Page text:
THE MODERN MINT BLOG
This post on organic gardening started with us chatting to a vegan. He was suggesting that the moment you mentioned to people you were vegan, they labelled you, judged you on the kind of person you are and the problems you would cause them if they invited you to dinner.
We feel the same happens when you mention to people you are an organic gardener, or you work your garden on organic principles.
They seem to lean away from you, as if you are dirty, and most definitely untidy (who could allow weeds in their garden? And it is no excuse just to grin and call them ‘wildflowers!’) They seem to turn away from you, as if you are about to spit an argument about not using pesticides right into their faces. They breathe in sharply, readying themselves to tell you why they spray a herbicide (to ease maintenance, to annihalate the roots of the plants they don’t want… and because organic gardening ‘just doesn’t work’…)
If they are an organic gardener mind, they will smile and laugh and clap you on the back as if you are their oldest friend, just returned from 6 months at sea. It is a lovely thing, to know you are part of the gang.
But still, that tense moment when you tell someone you garden organically, you have to be ready for it, because you just don’t know which way they will respond. This is a problem, this judgement, all because of the word organic.
What about just calling it gardening?
As with our vegan friend, who feels put into a box the moment he suggests he lives a life without animal products, we would love to see a change in attitude from the one side who garden with chemicals, and the other side who garden without. Instead of creating these tribes, affiliating ourselves with those who believe in what we believe, how about we strive to just see each other as an important (yet small) part of the natural world – its custodians?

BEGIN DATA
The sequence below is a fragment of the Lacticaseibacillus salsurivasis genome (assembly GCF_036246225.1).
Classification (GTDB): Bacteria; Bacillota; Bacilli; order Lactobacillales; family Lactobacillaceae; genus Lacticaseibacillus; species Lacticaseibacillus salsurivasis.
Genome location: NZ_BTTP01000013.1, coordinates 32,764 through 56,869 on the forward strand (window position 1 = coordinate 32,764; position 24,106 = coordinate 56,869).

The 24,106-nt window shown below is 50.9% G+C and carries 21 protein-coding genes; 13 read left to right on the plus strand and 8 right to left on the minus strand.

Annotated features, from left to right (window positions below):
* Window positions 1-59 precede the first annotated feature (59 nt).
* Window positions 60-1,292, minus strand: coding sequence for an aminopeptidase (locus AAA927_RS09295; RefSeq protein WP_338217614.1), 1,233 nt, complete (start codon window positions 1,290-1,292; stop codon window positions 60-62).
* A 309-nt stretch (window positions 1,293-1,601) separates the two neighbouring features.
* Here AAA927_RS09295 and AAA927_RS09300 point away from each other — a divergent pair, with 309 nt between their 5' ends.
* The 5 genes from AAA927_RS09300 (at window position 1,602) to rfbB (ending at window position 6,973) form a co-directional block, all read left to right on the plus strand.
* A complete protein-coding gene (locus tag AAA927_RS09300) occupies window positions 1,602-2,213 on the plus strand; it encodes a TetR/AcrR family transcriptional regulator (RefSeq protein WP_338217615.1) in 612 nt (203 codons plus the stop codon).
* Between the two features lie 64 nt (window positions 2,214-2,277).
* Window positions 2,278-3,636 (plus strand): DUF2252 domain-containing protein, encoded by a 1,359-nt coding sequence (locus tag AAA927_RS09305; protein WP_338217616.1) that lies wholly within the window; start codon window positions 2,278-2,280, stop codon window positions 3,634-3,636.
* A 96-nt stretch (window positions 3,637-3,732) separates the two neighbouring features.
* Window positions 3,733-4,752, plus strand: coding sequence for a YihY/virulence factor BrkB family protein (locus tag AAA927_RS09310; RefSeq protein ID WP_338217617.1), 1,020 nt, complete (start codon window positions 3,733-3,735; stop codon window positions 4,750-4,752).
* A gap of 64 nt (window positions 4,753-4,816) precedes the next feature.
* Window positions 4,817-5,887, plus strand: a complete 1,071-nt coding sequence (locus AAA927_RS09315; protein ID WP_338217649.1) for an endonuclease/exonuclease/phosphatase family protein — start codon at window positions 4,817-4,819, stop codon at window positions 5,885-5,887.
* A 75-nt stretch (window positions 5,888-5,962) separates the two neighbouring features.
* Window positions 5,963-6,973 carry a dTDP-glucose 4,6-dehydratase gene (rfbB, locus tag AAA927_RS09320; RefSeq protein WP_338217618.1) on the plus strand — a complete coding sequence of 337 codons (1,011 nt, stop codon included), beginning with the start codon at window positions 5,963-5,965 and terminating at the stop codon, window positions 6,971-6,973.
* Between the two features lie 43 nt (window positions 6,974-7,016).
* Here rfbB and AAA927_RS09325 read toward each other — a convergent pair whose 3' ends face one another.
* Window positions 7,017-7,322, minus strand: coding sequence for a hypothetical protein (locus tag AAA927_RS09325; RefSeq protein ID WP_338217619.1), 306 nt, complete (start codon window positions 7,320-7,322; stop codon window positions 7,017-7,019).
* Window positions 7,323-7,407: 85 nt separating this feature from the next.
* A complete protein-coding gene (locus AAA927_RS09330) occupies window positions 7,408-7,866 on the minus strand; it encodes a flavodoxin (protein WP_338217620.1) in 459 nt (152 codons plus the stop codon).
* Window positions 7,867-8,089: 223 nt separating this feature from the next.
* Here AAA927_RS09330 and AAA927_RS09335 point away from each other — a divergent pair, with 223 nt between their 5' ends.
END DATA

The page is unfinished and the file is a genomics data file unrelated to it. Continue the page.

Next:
Three cheers to the day then, when organic gardening is called gardening (just like it used to be called, before anyone had ever heard of something like weedkiller!)
Three cheers to the day when a vegan diet is called eating food.
And three cheers to anyone who gets out into their garden, rolls up their sleeves, and gets stuck into growing plants as well as they possibly can. And we, us organic gardeners, might just find that the more people garden the less chemicals they will use – after all, it happened to us, didn’t it?
I recently wrote a piece for Topiarius magazine, the flagship publication of the European Boxwood & Topiary Society – of which Modern Mint is both a member and big supporter. Check out the EBTS here. They frequently run courses and talks too, so worth keeping an eye on. Below is the piece I wrote about the tools I use when making topiary and pruning trees…. Darren’s Piece In Topiarius Magazine I use Okatsune Secateurs, which I started pruning with when working on a large orchard in Hampshire. My Felco’s were too difficult to open with cold hands, but the chunky …
Just inc are you are free in the following dates in June, you can visit my mentor Charlotte Molesworth’s topiary garden… Check out the dates the garden is open here. And you can of course join both Charlotte and I for a topiary workshop in the garden in July, as well as September. Hope to see you there!
The Nunki weeder has been talked about by Jane Perrone in the newspaper (the Guardian, if you are interested. At the weekend.) She said this about our lovely weeding tool… “Getting on top of annual weeds such as hairy bittercress and speedwell can be tedious. The Nunki weeder has a curved blade that allows for precision work around plants….” There you go – a weeder for precision work, not an avocado destoner as someone once said to me. Take a closer look at the Nunki weeder now.